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us up-to-date. thank you. bill: here is the timeline of the developing story. the excluding style killing of colorado prison director tom clements. i was shot in the door of his moment in monument, colorado. authorities identified the suspect, 28-year-old evan ebel, a member of the white soup prem sift gain known as the 211s. he led police on a wild chase and shootout as you saw in texas where he was wounded in a shootout with deputies. he is on life-support and considered brain-dead in a hospital in the fort worth, texas. we'll speak to the a former colorado prison director who had a contract put out on his life. he talks about the danger of working in conditions like clements did and what can be done to protect these people and their loved ones. heather: new information
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coming in on a shooting overnight at a marine base in northern virginia that left three marines dead. the base commander now clarifying a earlier description of the situation saying that there was in fact no standoff with the gunman. the shooting happened at quantico. that is about 37 miles south of washington, d.c. the gunman shot and killed both a male and female marine near the barracks before turning the gun on himself. the base commander now reacting to the tragedy. >> i want to express my sincere condolences to the families, the friends, and the marines of the three marines that we lost last night. our thoughts and prayers are with them at this time. this is truly a tragic loss again for the marine corps which has had a number of tragic losses in the last couple of weeks. heather: we'll have much more on the investigation into the shooting a little later in "america's newsroom.".
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bill: so late last night the senate rejecting a budget plan put forward by paul ryan. his budget aimed to balance it in 10 years, voting it down 59-40 in the u.s. senate. the measure would have eliminated obamacare entirely and create ad voucher like model for some americans for medicare. it would also attack the growing bill for entitlements calling on president obama and congress to address social security. chris wallace anchor of "fox news sunday" with us now to analyze this. how are you doing, chris and good morning to you. republicans said for four years show us your cards to the democrats in the senate and now they have with their own budget after ryan's was rejected. so you wonder, what now? >> well, what's going to happen is, that the senate democrats will pass their budget. it doesn't need 60 votes. only needs 51. the republicans in the house will have passed their budget. nobody will pass a budget together. although there is the possibility of this. they may go to conference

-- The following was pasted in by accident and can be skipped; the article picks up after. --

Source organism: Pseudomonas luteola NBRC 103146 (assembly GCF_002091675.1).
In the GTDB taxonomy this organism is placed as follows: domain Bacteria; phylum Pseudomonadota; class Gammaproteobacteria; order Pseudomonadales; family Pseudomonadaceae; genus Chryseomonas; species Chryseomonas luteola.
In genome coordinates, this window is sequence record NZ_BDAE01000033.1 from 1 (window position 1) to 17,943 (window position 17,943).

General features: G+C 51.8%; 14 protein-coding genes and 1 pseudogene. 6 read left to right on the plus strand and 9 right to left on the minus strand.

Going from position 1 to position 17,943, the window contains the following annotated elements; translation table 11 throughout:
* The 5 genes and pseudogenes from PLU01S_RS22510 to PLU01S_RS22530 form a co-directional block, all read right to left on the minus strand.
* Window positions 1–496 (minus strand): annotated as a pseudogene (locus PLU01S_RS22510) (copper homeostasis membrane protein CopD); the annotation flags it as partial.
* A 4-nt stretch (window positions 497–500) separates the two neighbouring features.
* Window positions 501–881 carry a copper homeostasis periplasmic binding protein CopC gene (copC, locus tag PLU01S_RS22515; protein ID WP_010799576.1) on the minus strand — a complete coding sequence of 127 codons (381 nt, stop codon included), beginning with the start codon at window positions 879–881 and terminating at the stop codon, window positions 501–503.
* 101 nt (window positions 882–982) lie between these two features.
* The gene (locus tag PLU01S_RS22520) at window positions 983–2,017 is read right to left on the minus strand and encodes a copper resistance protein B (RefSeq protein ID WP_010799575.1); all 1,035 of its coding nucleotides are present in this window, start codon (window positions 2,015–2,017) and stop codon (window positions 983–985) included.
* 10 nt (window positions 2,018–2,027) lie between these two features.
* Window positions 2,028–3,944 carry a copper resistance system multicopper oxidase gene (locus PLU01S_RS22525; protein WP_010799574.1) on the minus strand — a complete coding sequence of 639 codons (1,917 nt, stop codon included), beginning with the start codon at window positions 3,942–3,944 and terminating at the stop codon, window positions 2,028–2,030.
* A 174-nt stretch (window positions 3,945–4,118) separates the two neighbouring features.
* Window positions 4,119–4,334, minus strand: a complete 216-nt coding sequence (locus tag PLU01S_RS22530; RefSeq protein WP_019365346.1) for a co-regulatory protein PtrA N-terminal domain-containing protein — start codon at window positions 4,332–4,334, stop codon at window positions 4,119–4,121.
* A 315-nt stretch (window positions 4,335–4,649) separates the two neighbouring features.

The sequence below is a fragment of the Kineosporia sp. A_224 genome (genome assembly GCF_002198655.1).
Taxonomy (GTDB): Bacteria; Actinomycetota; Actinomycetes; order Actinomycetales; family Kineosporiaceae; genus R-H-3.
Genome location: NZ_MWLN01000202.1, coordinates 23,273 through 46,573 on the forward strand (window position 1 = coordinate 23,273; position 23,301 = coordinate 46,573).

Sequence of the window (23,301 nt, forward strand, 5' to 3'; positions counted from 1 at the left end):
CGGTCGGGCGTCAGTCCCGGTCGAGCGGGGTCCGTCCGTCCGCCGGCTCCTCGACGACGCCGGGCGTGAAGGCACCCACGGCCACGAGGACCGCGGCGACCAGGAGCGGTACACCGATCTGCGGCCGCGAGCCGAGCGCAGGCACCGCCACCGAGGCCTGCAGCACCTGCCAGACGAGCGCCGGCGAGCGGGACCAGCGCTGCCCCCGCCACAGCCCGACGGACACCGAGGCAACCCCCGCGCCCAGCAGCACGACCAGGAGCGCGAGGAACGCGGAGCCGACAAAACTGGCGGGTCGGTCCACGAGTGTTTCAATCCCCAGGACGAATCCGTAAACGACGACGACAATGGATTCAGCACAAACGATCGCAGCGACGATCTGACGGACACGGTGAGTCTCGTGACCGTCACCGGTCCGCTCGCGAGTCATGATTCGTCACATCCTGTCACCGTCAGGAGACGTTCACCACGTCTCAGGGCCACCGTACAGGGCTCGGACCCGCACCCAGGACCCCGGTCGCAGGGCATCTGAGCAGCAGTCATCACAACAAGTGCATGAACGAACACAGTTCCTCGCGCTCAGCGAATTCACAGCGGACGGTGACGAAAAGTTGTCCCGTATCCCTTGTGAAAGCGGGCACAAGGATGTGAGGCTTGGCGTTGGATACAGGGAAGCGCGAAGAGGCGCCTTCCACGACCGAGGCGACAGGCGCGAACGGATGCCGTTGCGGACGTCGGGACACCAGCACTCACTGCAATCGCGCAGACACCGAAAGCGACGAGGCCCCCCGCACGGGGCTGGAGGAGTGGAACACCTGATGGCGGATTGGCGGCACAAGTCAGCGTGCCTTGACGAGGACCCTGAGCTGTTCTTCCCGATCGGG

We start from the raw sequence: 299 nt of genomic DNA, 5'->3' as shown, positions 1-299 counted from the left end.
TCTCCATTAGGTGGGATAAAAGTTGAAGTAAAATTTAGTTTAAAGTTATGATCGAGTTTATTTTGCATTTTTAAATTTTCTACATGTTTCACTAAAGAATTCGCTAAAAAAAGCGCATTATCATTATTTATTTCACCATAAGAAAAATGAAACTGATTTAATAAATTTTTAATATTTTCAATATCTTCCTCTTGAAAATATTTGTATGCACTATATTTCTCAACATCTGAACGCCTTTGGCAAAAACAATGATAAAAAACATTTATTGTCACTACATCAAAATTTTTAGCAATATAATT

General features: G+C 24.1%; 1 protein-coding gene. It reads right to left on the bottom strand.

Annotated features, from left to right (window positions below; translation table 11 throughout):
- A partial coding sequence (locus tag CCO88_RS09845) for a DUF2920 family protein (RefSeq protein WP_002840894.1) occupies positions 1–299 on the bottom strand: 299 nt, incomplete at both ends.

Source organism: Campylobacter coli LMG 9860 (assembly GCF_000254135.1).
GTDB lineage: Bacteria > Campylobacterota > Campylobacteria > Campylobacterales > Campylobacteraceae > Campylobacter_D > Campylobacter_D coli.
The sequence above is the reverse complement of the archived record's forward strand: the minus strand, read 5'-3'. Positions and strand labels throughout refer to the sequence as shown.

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and this is where the president's charm offensive last week might have some effect. that might be the place. clearly negotiations between the president and republican leaders haven't gone anywhere. so maybe in the course of a conference committee between the two budget committees, the rank-and-file members can try to find areas of agreement. but i've got to say these two budgets couldn't be more different. the ryan house republican budget, $4.5 trillion. all spending cuts. patty murray, democratic senate budget, 2 trillion dollars, less in tax increases. bill: keeps obamacare. modest cuts to medicare providers and no specifics given when comes to social security. those are the three major headlines from murray's budget. you wonder, chris, can they reconcile this. >> you would have to bet no. there is reason that when the president has met with speaker boehner or mitch mcconnell for the last couple of years they have been unable to do it.
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they're just so far apart. you know, the one hope you have is that the possibility of this grand bargain. if the democrats and president were really willing to get serious about enlightment reform an entitlement cuts we had, bob corker certainly staunchly conservative republican on the show on "fox news sunday" last week and said if the president were really to go out there and sell entitlement reform, give political cover to democrats and republicans i think republicans would go for more tax revenue. bill: what do you think? have you heard something like that come from this white house since the election? >> no, no, i haven't and that's why i think, you know, if you were going to bet you would bet very much against there being a deal. it is a question how serious everybody wants to get. there's a deal to be made and everybody understands what it would be. it is not that far from bowles-simpson was proposed in the bipartisan presidential commission in september of 2010, but nobody has been willing it make that deal. bill: take it outside of